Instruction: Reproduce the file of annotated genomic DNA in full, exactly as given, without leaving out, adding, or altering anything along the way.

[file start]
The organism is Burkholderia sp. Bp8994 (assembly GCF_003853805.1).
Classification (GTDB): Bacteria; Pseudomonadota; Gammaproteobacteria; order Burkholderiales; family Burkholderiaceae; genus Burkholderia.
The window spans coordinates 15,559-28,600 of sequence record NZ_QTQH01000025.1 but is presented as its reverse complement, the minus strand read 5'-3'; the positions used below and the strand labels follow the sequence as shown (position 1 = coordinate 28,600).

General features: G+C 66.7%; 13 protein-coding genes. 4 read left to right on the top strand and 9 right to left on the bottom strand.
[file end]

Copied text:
The organism is Burkholderia sp. Bp8994 (assembly GCF_003853805.1).
Classification (GTDB): Bacteria; Pseudomonadota; Gammaproteobacteria; order Burkholderiales; family Burkholderiaceae; genus Burkholderia.
The window spans coordinates 15,559-28,600 of sequence record NZ_QTQH01000025.1 but is presented as its reverse complement, the minus strand read 5'-3'; the positions used below and the strand labels follow the sequence as shown (position 1 = coordinate 28,600).

General features: G+C 66.7%; 13 protein-coding genes. 4 read left to right on the top strand and 9 right to left on the bottom strand.